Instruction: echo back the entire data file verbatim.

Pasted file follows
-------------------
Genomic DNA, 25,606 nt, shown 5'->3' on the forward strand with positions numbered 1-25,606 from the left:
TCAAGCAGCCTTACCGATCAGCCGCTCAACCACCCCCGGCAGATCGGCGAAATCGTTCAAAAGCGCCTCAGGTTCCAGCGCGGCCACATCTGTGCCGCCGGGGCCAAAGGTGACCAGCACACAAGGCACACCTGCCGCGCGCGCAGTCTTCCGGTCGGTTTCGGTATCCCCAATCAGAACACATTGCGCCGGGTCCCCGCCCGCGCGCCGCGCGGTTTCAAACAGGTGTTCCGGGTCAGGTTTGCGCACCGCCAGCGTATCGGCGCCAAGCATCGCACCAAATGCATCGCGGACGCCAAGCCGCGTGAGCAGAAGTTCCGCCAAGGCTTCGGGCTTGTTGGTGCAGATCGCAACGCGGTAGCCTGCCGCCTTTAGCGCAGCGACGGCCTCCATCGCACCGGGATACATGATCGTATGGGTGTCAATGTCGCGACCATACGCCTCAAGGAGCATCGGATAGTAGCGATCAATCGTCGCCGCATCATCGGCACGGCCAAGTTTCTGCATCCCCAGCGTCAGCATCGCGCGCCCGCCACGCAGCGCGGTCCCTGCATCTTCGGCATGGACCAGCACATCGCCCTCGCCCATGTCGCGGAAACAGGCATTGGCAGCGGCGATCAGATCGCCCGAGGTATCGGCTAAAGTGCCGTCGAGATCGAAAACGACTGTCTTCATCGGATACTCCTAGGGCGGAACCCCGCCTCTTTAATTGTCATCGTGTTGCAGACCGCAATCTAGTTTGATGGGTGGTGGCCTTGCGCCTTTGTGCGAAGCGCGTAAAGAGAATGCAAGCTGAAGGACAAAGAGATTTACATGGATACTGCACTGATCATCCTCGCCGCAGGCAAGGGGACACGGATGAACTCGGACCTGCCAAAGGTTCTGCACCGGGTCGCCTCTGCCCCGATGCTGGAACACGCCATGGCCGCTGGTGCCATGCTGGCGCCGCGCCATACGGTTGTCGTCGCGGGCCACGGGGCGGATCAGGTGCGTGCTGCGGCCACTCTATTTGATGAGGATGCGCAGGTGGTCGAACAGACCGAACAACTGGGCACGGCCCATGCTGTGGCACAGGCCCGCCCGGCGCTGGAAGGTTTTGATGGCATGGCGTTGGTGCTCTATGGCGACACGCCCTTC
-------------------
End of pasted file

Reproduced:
Genomic DNA, 25,606 nt, shown 5'->3' on the forward strand with positions numbered 1-25,606 from the left:
TCAAGCAGCCTTACCGATCAGCCGCTCAACCACCCCCGGCAGATCGGCGAAATCGTTCAAAAGCGCCTCAGGTTCCAGCGCGGCCACATCTGTGCCGCCGGGGCCAAAGGTGACCAGCACACAAGGCACACCTGCCGCGCGCGCAGTCTTCCGGTCGGTTTCGGTATCCCCAATCAGAACACATTGCGCCGGGTCCCCGCCCGCGCGCCGCGCGGTTTCAAACAGGTGTTCCGGGTCAGGTTTGCGCACCGCCAGCGTATCGGCGCCAAGCATCGCACCAAATGCATCGCGGACGCCAAGCCGCGTGAGCAGAAGTTCCGCCAAGGCTTCGGGCTTGTTGGTGCAGATCGCAACGCGGTAGCCTGCCGCCTTTAGCGCAGCGACGGCCTCCATCGCACCGGGATACATGATCGTATGGGTGTCAATGTCGCGACCATACGCCTCAAGGAGCATCGGATAGTAGCGATCAATCGTCGCCGCATCATCGGCACGGCCAAGTTTCTGCATCCCCAGCGTCAGCATCGCGCGCCCGCCACGCAGCGCGGTCCCTGCATCTTCGGCATGGACCAGCACATCGCCCTCGCCCATGTCGCGGAAACAGGCATTGGCAGCGGCGATCAGATCGCCCGAGGTATCGGCTAAAGTGCCGTCGAGATCGAAAACGACTGTCTTCATCGGATACTCCTAGGGCGGAACCCCGCCTCTTTAATTGTCATCGTGTTGCAGACCGCAATCTAGTTTGATGGGTGGTGGCCTTGCGCCTTTGTGCGAAGCGCGTAAAGAGAATGCAAGCTGAAGGACAAAGAGATTTACATGGATACTGCACTGATCATCCTCGCCGCAGGCAAGGGGACACGGATGAACTCGGACCTGCCAAAGGTTCTGCACCGGGTCGCCTCTGCCCCGATGCTGGAACACGCCATGGCCGCTGGTGCCATGCTGGCGCCGCGCCATACGGTTGTCGTCGCGGGCCACGGGGCGGATCAGGTGCGTGCTGCGGCCACTCTATTTGATGAGGATGCGCAGGTGGTCGAACAGACCGAACAACTGGGCACGGCCCATGCTGTGGCACAGGCCCGCCCGGCGCTGGAAGGTTTTGATGGCATGGCGTTGGTGCTCTATGGCGACACGCCCTTC